Several limitations affect the certainty and interpretation of our findings. First, some data derived from individual studies could have been biased. Most studies that we analyzed either pooled nursing home residents with community-dwelling participants or did not specify and differentiate nursing home residents from community-dwelling participants. Data from studies that pooled patients with varying underlying risks could potentially over-estimate the survival of nursing home residents with hip fracture and underestimate the survival of community-dwelling participants with hip fracture. Most studies assembled cohorts from hospital admissions or lists. These studies missed persons with hip fracture who were never admitted and probably had very high early mortality rates.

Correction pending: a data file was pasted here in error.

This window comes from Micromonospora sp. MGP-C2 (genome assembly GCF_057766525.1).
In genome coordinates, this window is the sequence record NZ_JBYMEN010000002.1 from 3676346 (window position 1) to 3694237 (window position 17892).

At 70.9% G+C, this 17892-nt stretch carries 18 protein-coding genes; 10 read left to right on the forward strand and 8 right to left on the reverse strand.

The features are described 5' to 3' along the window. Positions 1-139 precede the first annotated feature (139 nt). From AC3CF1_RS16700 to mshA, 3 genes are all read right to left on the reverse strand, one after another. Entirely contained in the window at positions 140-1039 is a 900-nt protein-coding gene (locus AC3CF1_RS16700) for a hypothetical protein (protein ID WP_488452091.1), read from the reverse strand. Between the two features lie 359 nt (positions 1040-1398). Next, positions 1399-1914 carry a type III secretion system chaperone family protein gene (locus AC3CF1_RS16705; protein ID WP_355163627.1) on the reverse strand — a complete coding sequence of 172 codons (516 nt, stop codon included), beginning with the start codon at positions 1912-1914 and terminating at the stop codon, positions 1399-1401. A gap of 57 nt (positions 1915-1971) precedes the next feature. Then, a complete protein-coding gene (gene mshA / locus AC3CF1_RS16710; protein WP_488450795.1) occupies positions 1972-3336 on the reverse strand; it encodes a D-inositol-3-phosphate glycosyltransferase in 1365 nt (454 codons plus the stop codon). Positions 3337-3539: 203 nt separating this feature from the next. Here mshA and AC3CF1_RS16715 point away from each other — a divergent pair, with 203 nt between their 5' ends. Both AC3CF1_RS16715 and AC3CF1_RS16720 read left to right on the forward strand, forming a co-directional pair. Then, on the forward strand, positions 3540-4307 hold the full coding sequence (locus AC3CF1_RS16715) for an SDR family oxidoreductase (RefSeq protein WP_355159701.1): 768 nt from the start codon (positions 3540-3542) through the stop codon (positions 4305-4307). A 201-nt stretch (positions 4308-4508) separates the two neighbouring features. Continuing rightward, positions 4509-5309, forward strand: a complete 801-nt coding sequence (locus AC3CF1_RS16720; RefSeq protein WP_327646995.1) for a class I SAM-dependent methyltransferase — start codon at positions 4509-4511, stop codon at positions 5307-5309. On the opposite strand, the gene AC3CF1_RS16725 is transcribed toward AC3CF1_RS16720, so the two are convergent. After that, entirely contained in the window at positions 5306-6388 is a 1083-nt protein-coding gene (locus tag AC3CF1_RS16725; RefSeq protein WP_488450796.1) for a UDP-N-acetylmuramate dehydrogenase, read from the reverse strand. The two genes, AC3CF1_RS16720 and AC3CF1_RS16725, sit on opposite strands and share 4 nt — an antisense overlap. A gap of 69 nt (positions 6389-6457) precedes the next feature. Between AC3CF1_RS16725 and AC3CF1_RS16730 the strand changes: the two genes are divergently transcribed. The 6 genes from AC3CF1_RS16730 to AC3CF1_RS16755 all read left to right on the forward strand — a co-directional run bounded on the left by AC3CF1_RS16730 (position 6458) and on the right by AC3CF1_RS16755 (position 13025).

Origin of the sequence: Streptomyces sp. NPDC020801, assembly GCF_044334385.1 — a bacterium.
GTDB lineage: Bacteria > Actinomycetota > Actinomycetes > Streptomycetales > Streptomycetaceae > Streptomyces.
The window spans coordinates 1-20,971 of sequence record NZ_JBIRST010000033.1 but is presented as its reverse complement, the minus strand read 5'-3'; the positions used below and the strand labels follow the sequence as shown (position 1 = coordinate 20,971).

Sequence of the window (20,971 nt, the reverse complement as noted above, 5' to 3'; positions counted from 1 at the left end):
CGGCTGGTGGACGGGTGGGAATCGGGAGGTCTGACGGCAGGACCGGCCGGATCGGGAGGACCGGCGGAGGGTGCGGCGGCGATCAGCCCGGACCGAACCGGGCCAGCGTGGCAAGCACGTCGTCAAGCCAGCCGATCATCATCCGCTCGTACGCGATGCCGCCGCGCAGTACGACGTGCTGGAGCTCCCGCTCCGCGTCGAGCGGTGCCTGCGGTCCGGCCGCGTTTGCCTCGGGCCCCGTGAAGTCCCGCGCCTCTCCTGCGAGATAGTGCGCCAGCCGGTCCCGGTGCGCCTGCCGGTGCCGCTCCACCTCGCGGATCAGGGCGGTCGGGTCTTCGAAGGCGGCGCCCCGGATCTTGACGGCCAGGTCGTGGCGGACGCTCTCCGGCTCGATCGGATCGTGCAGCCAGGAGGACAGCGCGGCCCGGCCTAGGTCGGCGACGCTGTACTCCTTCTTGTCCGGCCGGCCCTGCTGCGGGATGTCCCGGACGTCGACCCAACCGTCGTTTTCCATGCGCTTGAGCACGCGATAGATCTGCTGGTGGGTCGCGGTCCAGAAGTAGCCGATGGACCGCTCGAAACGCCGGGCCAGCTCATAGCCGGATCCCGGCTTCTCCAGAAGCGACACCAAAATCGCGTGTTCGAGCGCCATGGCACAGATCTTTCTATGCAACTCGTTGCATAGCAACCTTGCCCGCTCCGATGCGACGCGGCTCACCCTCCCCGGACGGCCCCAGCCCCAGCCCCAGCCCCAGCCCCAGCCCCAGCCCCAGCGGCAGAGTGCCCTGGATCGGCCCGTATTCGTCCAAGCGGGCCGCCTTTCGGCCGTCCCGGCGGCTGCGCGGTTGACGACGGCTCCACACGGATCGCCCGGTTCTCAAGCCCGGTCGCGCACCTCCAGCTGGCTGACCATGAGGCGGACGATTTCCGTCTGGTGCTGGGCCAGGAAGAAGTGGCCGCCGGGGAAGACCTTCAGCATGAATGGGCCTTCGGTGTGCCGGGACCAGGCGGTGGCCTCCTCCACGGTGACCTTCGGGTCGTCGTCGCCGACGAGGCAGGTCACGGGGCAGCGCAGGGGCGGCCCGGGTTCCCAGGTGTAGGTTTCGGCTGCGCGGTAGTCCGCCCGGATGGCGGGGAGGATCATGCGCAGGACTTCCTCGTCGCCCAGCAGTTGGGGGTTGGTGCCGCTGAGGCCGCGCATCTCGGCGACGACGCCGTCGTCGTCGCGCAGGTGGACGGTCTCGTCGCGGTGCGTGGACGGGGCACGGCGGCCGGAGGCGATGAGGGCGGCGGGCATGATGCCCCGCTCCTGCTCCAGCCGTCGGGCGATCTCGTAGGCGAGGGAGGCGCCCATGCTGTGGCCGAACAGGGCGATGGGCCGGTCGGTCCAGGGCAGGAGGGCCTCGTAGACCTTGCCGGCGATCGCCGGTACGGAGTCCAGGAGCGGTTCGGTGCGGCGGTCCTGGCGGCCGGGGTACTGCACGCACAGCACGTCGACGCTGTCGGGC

Second, we included only studies that displayed results with survival curves, and statistical testing suggested the possibility of publication bias. Third, studies varied, sometimes markedly, in size, duration of observation, selection of control populations, ascertainment of death, and adjustment for comorbid conditions. We had limited ability to explore how the accuracy or precision of RH estimates for short- and long-term mortality were affected by between-study heterogeneity.
Fourth, our analyses do not quantify how much of the observed excess mortality is directly attributable to hip fracture and its sequelae. We could not assess or take into account the potentially confounding effects of comorbid conditions and treatments received. Fifth, mortality rates in the hip fracture and control populations may vary over time and could bias the RH estimates. Life-table method–based analyses, as used in our study, assume no secular trends in relative risk for death, which may be unrealistic. Indeed, some evidence suggests that mortality risk after hip fracture has increased over time, even with adjustment for demographic shifts in the hip fracture population (47